The threat of industrial action by Royal Mail workers over plans to close the company's defined benefit pension scheme next year is being discussed today.
The Communication Workers Union has made clear that any attempt to impose change without agreement will be met with the "strongest possible opposition" including a ballot for industrial action.
The issue will be debated at the union's annual conference in Bournemouth.
Royal Mail said the pension plan was currently in surplus but it expects this to run out in 2018.
The privatised company's annual pension contributions are currently around £400 million.
It said that if no changes are made, the contributions could more than double to over £1 billion in 2018.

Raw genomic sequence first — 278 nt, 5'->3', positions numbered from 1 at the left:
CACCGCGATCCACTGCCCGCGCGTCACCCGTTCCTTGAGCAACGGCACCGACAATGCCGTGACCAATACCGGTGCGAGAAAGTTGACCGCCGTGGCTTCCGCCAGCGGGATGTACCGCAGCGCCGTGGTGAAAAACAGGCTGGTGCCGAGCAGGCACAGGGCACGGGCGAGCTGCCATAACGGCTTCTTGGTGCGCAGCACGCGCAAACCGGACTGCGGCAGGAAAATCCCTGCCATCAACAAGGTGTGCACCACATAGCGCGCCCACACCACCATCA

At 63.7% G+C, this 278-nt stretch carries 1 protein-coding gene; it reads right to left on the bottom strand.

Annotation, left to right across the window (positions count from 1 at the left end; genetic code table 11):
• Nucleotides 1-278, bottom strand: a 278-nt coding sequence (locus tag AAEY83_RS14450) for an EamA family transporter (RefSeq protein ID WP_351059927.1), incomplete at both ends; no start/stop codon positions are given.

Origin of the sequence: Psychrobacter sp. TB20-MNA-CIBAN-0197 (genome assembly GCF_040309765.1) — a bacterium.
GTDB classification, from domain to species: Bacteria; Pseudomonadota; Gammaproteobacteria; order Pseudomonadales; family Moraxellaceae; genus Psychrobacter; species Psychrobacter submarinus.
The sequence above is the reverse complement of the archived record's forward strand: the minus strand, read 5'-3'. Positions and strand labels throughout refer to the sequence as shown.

"We have concluded that there is no affordable solution to keeping the plan open in its current form.
"Therefore, the company has come to the decision that the plan will close to future accrual on 31 March 2018, subject to trustee approval," said a statement earlier this month.
The CWU said that in place of the current defined benefit scheme, Royal Mail plans to put all members into "inferior" money purchase alternatives.
On average, employees face losing up to a third of their future pensions, said the union.
For a 50-year-old worker earning £25,000 a year and retiring at 65, this would equate to a loss of £4,392 a year, it was estimated.
The CWU has put forward an alternative proposal for a defined benefit Wage in Retirement Scheme which it said would provide the company with "a credible, cost efficient and lasting pension solution for all its employees".